Marco Werman: Imagine being on your balcony and watching bombs falling all around you. That's what you're about to hear, a man in the Gaza Strip and, in a moment, an Israeli woman sheltering in a kibbutz. We're not going to focus on the Israeli defense forces and their strikes in Gaza and we're not going to focus on Hamas rockets. We're just going to meet two people on either side of this crisis, both trying to live their lives. We start with Amjad Shawa.
Amjad Shawa: I'm living in the middle of the Gaza city, which is now under intensive air strikes from different areas from these fighters and from helicopters. Right now I'm on the balcony and with my family for sure. I left my family in order to talk with you. The children are scared. Every minute we have an air strike, so they are really scared about what's happening.
Werman: How many children are there in your house?
Shawa: I have four children, two boys, two girls. The youngest is the fourth, he's four-years-old, so he's very scared.
Werman: How are they dealing with the shock of these bombs?
Shawa: They're crying and screaming and coming to us, to me and their mom; they want to be hid or saved. They want to know about the situation. We're following the news and now they're targeting houses with families. oday about four, five families were killed â€” fathers, mothers and children were killed. The situation is really a catastrophe. I can see from my balcony the ambulance cars that are moving from area to area in order to get the injured people or the bodies of the people who are under the rubble of the houses that are destroyed.
Werman: You're in the center of Gaza city, I assume you're probably pretty close to where some of these rockets are falling?
Shawa: Yeah, in about the last 30 minutes I can say there were about 10 to 15 air strikes on Gaza city.
Werman: This has obviously happened before. The people in the Gaza Strip know this episode quite well sadly. We spoke with a reporter yesterday who told us about these warnings that Israel sends to targets or houses, like where you live, in Gaza, letting them know that a rocket attack is imminent. Have you received any warnings like this?
Shawa: No, I didn't receive any and (??) about receiving the warning by sending the rocket, a small rocket to the house and we'll have seconds to leave the home. How can you warn us? We have big families in Gaza, 50-60 people are living in the same house. Just to give them seconds or a few minutes just to leave the house - and we're an overpopulated area, we are 1.9 million who are living in only 360 kilometers. So how can we escape? How can we be safe in such conditions? In the same time, I have to mention that Gaza and the siege, it's (?) the 7th year from suffering from everything.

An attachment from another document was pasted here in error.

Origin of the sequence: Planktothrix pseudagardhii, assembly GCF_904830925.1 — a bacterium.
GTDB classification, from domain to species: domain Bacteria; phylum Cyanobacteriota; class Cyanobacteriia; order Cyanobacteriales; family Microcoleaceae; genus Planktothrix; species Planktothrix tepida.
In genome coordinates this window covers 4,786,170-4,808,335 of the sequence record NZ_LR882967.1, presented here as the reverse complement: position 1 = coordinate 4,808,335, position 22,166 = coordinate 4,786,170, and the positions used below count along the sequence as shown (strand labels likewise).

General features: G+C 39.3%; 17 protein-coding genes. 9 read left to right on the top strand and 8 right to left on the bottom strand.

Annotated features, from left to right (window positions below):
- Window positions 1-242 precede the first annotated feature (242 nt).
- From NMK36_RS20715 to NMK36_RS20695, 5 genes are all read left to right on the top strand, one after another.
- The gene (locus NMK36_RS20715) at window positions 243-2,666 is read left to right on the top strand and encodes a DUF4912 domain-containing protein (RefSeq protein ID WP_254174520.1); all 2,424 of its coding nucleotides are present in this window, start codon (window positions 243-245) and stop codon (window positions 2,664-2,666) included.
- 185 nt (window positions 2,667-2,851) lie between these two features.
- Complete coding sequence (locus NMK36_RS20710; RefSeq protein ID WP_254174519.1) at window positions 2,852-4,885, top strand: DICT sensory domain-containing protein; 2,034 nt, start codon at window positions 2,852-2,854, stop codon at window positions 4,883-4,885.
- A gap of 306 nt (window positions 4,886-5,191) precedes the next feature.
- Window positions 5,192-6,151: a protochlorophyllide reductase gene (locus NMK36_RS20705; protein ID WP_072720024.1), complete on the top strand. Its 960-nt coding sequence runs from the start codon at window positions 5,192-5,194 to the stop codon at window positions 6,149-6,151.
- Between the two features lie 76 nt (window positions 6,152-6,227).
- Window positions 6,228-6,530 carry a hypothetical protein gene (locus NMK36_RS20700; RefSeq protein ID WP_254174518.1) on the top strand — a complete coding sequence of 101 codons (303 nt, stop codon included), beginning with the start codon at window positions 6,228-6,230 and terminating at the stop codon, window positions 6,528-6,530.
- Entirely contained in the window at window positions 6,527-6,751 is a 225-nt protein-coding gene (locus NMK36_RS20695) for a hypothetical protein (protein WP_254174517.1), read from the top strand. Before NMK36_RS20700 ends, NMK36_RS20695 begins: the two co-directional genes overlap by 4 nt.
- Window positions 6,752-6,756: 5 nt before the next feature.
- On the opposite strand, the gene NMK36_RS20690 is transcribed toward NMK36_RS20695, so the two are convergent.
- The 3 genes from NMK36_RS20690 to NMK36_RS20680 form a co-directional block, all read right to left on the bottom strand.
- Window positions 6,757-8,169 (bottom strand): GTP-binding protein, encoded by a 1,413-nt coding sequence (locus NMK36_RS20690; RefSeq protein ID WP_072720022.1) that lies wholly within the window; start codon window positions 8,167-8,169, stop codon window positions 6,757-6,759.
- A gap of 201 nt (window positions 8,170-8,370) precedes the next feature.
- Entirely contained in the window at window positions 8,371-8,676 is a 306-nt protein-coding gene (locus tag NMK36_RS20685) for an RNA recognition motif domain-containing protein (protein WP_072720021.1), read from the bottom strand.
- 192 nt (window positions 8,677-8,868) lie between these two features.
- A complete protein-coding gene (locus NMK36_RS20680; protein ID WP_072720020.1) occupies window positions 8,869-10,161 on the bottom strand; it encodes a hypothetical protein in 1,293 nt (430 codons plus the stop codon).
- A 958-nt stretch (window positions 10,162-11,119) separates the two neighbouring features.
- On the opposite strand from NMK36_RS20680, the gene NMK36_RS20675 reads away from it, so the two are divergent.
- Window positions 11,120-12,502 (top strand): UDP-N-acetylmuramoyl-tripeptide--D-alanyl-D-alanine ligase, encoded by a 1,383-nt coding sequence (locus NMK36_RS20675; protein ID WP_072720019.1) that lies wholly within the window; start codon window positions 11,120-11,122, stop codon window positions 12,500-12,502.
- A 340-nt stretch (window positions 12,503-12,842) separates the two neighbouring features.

Werman: Amjad, you're talking about some pretty intense stuff here and I'm just wondering how you explain all this to the children in your house who don't have an understanding of the crazy politics that drives this stuff.
Shawa: Believe me, it's very difficult. It's a very, very difficult time for the Palestinians in Gaza and we hope that the international community, mainly the Americans, can understand - there's another strike right now.
Werman: Amjad, you just said that there was a rocket attack taking place? How were you able to know that it was incoming?
Shawa: I'm talking to you from the balcony. I can see the light of the rockets and at the same time I can hear them.
Werman: Amjad Shawa who lives in Gaza city, thank you for your time and stay safe please.
Shawa: Thank you.
Werman: By the way, we checked in with Amjad and his family after that conversation and they are fine.